The Beet Street organization and its logo reference Fort Collin’s agricultural past. When I first saw the logo, I didn’t have the historical reference to understand what it had to do with Fort Collins. Since then, I’ve learned a little about the fascinating story of the sugar beet and its importance in our community. The successful sugar beet industry was a turning point in Fort Collin’s economic history and today, the not-for profit ‘Beet Street’ exists to repeat history by mobilizing the cultural arts as an economic engine—to once more enhance Fort Collins’ economic vitality! Fort Collins was built on ideas, back breaking work, and connections to our national and international economies. The same components will drive our current development. If “history repeats itself,” we’re in for an exciting ride!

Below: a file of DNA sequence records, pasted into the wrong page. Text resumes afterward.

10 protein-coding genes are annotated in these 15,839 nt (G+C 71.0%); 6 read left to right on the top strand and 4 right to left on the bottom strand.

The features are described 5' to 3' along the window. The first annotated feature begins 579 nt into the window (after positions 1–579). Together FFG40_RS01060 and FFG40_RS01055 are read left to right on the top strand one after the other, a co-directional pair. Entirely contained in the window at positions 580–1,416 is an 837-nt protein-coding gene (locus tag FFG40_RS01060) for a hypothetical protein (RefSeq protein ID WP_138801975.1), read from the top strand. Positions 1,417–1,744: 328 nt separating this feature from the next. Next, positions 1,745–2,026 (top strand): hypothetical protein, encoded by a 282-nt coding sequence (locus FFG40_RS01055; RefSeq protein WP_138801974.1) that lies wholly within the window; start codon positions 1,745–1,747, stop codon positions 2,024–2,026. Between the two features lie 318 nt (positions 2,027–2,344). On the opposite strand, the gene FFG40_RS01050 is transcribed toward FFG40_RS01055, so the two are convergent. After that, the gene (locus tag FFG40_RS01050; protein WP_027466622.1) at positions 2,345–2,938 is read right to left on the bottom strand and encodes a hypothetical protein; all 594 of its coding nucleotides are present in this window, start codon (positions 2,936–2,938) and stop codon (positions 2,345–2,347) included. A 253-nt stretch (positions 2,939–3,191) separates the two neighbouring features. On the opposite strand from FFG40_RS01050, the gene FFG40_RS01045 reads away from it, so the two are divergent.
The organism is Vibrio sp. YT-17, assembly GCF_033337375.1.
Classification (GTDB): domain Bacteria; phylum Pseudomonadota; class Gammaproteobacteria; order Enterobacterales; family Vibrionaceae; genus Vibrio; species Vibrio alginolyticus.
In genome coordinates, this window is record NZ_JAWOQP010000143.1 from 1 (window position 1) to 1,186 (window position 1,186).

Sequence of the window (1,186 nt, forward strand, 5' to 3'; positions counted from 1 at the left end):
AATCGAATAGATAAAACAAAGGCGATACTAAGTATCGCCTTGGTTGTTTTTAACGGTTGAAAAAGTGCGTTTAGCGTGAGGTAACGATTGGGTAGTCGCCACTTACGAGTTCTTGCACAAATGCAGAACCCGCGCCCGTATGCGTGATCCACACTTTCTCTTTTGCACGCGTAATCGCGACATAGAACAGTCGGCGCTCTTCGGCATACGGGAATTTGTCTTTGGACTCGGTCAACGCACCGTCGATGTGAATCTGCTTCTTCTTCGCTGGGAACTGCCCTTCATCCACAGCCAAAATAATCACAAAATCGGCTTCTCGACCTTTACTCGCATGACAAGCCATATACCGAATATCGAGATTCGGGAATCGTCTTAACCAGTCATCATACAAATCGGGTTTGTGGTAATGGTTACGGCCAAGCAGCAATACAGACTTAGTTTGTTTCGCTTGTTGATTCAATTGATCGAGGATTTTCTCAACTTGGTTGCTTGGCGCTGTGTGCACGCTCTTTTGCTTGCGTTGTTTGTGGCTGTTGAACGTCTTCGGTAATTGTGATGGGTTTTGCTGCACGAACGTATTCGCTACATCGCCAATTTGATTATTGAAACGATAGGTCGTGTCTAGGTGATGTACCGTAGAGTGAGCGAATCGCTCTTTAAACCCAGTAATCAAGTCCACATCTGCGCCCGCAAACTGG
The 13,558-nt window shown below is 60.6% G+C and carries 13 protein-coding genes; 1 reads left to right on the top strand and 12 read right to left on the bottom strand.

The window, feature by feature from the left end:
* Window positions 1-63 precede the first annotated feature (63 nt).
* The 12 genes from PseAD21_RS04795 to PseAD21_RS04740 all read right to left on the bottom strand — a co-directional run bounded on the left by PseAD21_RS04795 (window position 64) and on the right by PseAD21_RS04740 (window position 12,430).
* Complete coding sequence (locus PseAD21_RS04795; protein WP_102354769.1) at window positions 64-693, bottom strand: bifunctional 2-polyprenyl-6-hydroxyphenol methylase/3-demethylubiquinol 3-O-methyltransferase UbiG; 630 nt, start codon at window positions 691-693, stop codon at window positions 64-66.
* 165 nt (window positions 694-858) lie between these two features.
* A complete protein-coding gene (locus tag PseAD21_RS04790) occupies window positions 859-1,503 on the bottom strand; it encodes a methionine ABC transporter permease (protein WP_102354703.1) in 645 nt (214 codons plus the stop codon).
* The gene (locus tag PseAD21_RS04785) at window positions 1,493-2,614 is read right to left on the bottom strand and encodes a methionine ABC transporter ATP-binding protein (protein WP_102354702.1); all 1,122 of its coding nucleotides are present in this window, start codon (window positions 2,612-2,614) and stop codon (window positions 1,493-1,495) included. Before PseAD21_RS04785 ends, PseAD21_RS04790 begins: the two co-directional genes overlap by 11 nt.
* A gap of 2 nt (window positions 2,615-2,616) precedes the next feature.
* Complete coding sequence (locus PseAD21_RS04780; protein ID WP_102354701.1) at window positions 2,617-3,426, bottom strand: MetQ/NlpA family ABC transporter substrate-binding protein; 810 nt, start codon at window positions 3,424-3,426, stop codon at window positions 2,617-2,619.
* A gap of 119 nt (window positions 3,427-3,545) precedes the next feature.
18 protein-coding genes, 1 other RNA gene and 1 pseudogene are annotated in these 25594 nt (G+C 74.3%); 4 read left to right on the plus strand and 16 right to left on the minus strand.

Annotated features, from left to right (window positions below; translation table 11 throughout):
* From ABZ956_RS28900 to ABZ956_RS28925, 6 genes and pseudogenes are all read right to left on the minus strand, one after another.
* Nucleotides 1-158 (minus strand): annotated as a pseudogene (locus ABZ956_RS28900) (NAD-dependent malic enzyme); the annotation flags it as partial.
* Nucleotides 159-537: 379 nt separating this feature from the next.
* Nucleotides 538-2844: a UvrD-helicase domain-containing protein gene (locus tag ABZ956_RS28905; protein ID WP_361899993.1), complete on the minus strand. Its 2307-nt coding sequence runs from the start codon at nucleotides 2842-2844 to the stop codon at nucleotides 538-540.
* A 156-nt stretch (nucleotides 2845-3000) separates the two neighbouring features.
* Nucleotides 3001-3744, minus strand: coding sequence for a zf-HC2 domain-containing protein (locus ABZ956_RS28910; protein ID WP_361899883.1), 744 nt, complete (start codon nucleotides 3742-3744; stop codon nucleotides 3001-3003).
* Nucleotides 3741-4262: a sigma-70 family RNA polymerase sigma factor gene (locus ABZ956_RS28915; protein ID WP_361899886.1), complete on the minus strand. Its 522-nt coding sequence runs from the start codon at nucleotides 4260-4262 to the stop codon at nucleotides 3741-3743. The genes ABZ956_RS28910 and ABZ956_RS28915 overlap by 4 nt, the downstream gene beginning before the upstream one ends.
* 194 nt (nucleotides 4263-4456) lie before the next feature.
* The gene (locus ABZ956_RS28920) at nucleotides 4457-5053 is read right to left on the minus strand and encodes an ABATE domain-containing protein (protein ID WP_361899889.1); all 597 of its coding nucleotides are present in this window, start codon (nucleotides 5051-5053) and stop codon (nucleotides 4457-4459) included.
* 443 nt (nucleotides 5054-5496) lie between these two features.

Dreaming costs nothing, but not dreaming costs everything!